Keeping the Home Fires Burning



In the forum in Rome, at the foot of Palatine hill, is the remains of the Atrium Vestiae.


In front is the Temple of Vesta, to honor the goddess of the hearth.

There, in the cella of the temple is the hearth upon which the Vestal Virgins kept the sacred fire of Rome burning.


The fire was not allowed to go out. It was thought that the security and longevity of Rome and it’s people depended on this flame. Anyone could come and receive fire for their own household needs from this flame.


Initially 2 girls were chosen for the role, at some stage increasing to 4 then finally documented as 6. They would be pre-pubescent when selected, committing to a 30 year period of service. The first 10 years was as a student, the second as a servant and the final decade as a teacher. They had to remain celibate. After their 30 year service they could leave, marry and would receive a pension for life.


Their duties in addition to keeping the flame alive were to collect water from the sacred spring, prepare ritual food and act as guardians of sacred objects and important documents.



The 2 most grievous crimes of a Vestal were to let the fire go out or to not upkeep their chastity. For the first they would be beaten, the second buried alive in an underground chamber.


These were powerful women whose presence was required in all ceremonies. All sorts of magical powers were attributed to them. They were under guard and if injured the perpetrator was put to death. If a criminal or slave encountered a Vestal they could be freed or even pardoned.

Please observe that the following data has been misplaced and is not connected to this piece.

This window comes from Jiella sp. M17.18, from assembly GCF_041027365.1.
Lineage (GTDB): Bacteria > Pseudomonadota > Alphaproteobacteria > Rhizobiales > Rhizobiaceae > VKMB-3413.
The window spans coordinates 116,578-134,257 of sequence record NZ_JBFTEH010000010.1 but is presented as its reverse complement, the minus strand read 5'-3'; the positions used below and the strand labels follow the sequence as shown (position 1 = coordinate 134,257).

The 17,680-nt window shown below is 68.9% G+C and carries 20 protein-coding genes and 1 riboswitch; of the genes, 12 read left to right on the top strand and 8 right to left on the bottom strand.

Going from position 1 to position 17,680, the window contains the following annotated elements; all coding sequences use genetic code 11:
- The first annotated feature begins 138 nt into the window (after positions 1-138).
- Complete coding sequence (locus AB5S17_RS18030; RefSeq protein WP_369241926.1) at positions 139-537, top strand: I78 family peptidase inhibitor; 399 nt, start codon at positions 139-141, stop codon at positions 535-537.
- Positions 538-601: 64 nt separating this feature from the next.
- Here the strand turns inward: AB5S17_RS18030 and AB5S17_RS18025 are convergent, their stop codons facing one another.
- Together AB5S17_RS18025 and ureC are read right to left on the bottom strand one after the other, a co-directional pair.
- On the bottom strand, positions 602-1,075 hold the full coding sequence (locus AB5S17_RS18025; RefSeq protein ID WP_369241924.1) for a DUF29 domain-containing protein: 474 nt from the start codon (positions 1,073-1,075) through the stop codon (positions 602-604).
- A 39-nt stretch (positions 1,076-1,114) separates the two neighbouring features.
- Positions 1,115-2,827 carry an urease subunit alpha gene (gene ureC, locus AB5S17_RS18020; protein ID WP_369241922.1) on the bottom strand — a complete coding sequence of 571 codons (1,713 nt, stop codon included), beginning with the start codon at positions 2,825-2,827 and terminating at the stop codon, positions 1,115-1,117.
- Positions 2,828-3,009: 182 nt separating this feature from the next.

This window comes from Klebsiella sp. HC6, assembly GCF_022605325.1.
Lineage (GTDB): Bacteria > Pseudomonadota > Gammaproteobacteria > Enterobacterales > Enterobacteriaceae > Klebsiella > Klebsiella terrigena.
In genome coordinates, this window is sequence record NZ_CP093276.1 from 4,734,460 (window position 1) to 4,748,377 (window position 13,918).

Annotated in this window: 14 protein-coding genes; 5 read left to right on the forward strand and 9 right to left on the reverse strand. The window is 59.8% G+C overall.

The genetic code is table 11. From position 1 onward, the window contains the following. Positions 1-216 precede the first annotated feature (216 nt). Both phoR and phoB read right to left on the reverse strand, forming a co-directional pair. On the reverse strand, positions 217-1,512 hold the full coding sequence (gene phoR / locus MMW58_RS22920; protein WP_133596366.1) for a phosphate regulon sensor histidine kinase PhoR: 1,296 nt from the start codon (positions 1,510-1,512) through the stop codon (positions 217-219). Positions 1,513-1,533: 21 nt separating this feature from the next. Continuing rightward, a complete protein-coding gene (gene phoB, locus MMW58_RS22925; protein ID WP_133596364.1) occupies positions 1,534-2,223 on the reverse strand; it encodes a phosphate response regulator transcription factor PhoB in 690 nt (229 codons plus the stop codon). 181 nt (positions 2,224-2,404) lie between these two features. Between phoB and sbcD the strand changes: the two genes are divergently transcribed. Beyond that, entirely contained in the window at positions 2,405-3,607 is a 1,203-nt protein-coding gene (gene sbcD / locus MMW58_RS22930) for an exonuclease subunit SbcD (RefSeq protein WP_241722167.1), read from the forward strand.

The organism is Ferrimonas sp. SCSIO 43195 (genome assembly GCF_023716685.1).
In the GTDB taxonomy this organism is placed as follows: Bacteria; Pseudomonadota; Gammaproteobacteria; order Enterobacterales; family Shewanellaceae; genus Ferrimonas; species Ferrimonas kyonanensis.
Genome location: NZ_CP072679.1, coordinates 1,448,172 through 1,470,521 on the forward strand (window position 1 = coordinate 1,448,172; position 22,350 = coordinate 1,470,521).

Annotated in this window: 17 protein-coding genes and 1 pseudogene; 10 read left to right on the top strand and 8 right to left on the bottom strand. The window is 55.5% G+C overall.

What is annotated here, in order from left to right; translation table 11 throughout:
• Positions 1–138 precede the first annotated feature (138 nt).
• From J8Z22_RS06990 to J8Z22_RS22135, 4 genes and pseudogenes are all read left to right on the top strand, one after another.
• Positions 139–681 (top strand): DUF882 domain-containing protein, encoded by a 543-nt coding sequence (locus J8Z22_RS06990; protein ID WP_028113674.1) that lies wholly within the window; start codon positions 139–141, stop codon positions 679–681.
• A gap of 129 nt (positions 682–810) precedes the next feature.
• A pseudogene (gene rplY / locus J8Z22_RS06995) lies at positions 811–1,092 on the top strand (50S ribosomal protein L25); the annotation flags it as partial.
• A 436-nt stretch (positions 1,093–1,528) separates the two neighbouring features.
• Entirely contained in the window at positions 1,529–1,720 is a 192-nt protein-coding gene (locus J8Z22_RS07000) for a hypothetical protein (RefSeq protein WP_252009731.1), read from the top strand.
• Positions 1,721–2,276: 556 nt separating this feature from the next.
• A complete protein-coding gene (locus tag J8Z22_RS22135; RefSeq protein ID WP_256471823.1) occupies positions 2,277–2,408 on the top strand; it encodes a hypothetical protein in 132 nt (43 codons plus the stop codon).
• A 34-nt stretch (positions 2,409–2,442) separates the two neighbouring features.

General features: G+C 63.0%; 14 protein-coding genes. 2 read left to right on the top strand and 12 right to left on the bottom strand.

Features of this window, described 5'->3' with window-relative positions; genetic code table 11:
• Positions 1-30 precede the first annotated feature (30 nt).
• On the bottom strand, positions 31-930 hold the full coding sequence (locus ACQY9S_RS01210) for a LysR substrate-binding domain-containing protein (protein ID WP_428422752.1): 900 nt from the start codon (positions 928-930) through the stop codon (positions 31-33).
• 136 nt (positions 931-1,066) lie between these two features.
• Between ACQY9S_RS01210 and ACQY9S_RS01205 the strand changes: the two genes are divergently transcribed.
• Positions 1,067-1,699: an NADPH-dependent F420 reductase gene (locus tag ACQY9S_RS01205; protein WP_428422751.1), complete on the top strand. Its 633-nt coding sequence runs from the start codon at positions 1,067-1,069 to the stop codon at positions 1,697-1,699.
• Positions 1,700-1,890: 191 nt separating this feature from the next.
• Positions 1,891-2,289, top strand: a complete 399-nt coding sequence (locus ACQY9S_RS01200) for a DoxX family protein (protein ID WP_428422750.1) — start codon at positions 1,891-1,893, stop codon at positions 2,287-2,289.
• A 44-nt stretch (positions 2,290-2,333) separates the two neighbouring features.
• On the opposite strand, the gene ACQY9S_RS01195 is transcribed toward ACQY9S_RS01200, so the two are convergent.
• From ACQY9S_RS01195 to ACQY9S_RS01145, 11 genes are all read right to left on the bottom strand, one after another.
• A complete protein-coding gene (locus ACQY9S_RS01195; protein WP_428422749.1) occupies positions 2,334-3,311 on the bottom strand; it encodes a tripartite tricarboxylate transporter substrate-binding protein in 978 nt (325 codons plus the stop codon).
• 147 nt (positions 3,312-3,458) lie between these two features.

King Numa Pompilius, the second King of Rome created the order of the Vestals somewhere around 700BC. The sacred fire was extinguished and the order ceased in 394CE. The conversion of Rome to Christianity had sealed their fate after 1000 years of existence.

Numa cult of vestals

In May I will be back in Rome just after one of the ancient rituals of Rome. The Argei ritual was where the Vestals, Praetors and Pontiffs as well as the high priest of Jupiter would visit 27 stations along the Servian walls area near the Tiber collecting straw effigys of men with their hands and feet tied and as an act of purification for the city, be tossed off the Pons Sublicius bridge into the river. This was the earliest known bridge of Rome downstream of the Tiber Island near the forum Boarium. I think I shall take a stroll and try to identify where this would have been.

As an aside, the ritual keeping a flame alive is not unusual in many cultures historically. In New Zealand where I live, the Maori indigenous people have a concept called Ahi Ka. This was where in order to maintain rights to continuous land occupation the home fire must be kept burning both physically and metaphorically.




4 thoughts on “Keeping the Home Fires Burning

Leave a Reply

Fill in your details below or click an icon to log in: Logo

You are commenting using your account. Log Out /  Change )

Google photo

You are commenting using your Google account. Log Out /  Change )

Twitter picture

You are commenting using your Twitter account. Log Out /  Change )

Facebook photo

You are commenting using your Facebook account. Log Out /  Change )

Connecting to %s